A Commercial student’s typical day was not all business. Students participated in a variety of afterschool activities very different from what Jones students are doing today. In 1979, some of the most popular extracurricular activities that the students joined were mainly business related. From clubs like Future Business Leaders of America, Future Secretaries of America, and Publicity Club, the students at Jones actively participated in school activities.

The Jones Athletic Association sponsored a yearly Posture Contest. Students would compete in multiple events like sitting down properly while balancing a book on their head and judging how girls would stand and kneel while wearing heels.

By 1965, Jones Commercial was outgrowing the Plymouth Court building and soon a plan was put in place to erect a new future for the high school. “Our dream is finally being fulfilled because at last a new building for Jones Commercial High School is being constructed. The old one has served us well of twenty-seven years, but now its capacity has been reached and we must encourage continuous growth. The future is before us and we are beginning it confidently,” quoted for Jonesite 1965 Building for the Future, a pamphlet highlighting the construction of our current north building.

“At the time this [north building] was a brand new building,” said former teacher and Assistant Principal of Jones Commercial, William Miceli. “It was built in ‘67. Everything around us was sort of dying. There was a grill across the street. That was Tom’s grill. There was a sign with the two Coca-Cola medallions on the either side of the sign that said Tom’s grill. When I came, that was an active grill. You could get a greasy hamburger.” Miceli recalls one of his favorite hamburger joints. The outer frame of the once hustling restaurant is now a pergola on the corner of Harrison and Plymouth.

"They left the outline of the building there. But that was a grill with two windows in the front and they just left it that way." -William Miceli
Taylor Brooks ’15
“They left the outline of the building there. But that was a grill with two windows in the front and they just left it that way.”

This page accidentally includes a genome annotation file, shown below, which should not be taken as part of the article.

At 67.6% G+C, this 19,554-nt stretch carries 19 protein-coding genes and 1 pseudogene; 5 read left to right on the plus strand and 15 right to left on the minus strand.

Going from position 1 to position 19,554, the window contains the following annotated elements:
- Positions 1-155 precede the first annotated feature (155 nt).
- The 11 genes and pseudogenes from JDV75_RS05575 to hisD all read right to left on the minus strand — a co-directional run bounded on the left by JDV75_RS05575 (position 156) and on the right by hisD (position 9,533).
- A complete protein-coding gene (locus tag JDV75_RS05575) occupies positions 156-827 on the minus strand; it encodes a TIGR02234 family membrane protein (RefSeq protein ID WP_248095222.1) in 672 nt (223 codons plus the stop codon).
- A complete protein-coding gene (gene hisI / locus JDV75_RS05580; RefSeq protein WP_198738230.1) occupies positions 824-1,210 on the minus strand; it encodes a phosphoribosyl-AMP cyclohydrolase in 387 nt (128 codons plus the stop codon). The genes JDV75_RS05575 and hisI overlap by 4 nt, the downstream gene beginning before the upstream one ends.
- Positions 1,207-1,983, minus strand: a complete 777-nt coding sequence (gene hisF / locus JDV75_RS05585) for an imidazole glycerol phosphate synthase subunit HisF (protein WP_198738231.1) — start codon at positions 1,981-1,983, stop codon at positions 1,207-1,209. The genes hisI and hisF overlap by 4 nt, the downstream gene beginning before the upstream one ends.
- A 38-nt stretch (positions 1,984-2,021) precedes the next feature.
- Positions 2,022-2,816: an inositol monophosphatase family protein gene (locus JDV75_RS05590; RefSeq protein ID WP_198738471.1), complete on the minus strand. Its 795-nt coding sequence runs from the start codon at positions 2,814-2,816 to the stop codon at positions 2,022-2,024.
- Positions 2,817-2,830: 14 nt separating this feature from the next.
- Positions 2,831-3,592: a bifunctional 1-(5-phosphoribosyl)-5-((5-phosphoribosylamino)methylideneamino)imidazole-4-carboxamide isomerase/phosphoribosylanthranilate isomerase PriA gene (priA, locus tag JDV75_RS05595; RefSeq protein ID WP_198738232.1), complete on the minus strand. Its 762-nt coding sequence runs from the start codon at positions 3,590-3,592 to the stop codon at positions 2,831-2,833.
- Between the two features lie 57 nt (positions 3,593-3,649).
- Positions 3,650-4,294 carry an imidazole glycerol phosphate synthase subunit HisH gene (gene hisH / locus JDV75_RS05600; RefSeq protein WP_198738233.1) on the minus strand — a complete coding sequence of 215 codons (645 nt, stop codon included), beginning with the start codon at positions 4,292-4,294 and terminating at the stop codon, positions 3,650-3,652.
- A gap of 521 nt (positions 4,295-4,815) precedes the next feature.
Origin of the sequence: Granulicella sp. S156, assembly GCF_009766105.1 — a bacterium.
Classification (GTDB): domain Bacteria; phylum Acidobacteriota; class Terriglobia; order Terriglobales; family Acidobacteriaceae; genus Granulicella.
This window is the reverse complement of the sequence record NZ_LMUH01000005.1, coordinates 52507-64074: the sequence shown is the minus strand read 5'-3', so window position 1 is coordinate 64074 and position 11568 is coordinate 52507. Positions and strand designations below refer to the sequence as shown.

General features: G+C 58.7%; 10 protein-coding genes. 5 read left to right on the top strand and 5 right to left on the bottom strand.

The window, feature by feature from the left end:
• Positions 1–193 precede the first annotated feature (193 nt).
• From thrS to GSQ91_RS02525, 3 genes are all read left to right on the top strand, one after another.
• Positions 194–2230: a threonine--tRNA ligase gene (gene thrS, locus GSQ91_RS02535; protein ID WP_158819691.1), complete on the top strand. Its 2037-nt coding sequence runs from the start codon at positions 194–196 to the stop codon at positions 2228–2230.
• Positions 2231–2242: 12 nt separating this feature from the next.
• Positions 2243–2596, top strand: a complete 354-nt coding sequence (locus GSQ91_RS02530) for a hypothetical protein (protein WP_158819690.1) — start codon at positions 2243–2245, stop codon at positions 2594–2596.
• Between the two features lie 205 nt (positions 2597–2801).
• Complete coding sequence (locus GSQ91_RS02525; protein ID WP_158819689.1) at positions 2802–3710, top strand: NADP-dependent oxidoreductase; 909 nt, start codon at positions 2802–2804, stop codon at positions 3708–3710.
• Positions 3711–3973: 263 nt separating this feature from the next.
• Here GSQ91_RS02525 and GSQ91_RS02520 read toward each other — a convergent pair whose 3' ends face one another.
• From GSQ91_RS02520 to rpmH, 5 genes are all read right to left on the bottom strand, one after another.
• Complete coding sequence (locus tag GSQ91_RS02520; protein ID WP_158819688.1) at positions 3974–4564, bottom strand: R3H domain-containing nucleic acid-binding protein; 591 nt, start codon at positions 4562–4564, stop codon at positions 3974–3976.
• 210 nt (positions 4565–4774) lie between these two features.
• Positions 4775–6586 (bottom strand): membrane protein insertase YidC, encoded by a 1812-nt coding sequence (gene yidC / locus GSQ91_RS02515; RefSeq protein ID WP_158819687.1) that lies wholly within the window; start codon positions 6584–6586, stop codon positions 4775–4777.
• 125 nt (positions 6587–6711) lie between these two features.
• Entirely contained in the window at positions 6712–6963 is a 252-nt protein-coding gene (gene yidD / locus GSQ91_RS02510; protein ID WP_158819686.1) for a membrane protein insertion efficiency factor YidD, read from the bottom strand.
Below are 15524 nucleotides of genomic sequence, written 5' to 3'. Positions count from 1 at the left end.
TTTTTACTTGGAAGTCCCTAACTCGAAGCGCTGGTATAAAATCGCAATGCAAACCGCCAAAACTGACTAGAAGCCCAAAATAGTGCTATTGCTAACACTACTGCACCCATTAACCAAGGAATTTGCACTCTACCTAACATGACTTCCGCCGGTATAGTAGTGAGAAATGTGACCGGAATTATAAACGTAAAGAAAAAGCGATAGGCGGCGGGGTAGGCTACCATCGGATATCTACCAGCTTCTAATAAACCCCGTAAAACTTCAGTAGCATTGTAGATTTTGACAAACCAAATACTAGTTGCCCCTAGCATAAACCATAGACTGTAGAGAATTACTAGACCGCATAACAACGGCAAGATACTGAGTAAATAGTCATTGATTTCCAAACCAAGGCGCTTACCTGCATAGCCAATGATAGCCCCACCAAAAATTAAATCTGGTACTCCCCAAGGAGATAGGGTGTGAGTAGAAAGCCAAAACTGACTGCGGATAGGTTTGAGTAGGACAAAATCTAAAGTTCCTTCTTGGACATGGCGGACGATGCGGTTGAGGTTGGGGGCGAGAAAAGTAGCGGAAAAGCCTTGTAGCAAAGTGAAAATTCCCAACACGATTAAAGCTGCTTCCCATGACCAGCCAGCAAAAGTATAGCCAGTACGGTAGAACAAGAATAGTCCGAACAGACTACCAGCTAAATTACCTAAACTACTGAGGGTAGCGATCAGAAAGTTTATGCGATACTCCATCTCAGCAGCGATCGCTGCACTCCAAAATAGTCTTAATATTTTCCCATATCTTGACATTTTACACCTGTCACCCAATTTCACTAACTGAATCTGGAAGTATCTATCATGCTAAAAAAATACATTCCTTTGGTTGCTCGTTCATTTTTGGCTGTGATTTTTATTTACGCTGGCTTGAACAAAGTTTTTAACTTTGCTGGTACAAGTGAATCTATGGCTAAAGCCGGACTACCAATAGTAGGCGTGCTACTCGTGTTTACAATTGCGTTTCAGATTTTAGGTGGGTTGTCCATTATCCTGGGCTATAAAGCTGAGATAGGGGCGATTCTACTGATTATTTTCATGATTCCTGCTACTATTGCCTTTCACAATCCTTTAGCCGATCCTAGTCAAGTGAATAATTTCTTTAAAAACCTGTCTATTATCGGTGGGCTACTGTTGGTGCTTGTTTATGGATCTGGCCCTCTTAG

-William Miceli

The north building was home to Jones Commercial until 1982, when it was renamed to Jones Metropolitan High School of Business and Commerce. Despite the name change, the basic values and principles held by the school remained the same.

By 1998 the need for a school like Jones was beginning to decrease. Workers, like those trained through Jones Commercial and Jones Metro, were becoming less desirable as the landscape of Chicago business began to change. In 1998 the business programs offered at Jones were removed and Jones made yet another name change: Jones Magnet School. The goal of Jones Magnet was to educate students on a wide variety of topics by utilizing special instruction and programs.

Required to wear a basic uniform with a white colored shirt and pants, these students participated in core classes similar to what current Jones students experience. Students also had a special focus on language immersion, the environment in and around Jones, and even technology.

During the transition year of 1999, new Jones Magnet High School freshmen  added new clubs and activities such as Dance club, Tien-Fa Kung-Fa Club and the Jamin’ Jones Newspaper.

The freshmen also added new events to the Jones’ calendar. From Science and History Fairs to the Jones River Project, the freshmen brought a different atmosphere to Jones. What once consisted of large stenography machines and beautician sinks was now beginning to diversify in the activities being offered.

The seniors kept some of the old traditions of Jones Commercial, however. They promoted their annual Masquerade, where Jones students wore masks to add a tone to the performance, and various art clubs joined together to promote success. The Model Elite Club led the activity while the Jones’ band, drama, and the choir followed.

Jones made its final name change in 2002, when the school made the switch from a magnet to a college prep high school. The building that originally held large, bulky stenography and transcription machines is now only half of what Jones has to offer. It is a building filled with rich Chicago history and only continues to grow and expand with the addition of a new building which the school opened in 2013.

Information not procured from interviews were sourced from: 1963 Chicago Daily Newspaper; 1947 edition of The Journal of Business Education; 1977 Jones  Student Guide; Jonesite 1965 “Building for The Future”; 1947 Jonesite Yearbook; 1986 Jonesite Yearbook; 1999 Jonesite Yearbook; 2003 Jonesite Yearbook.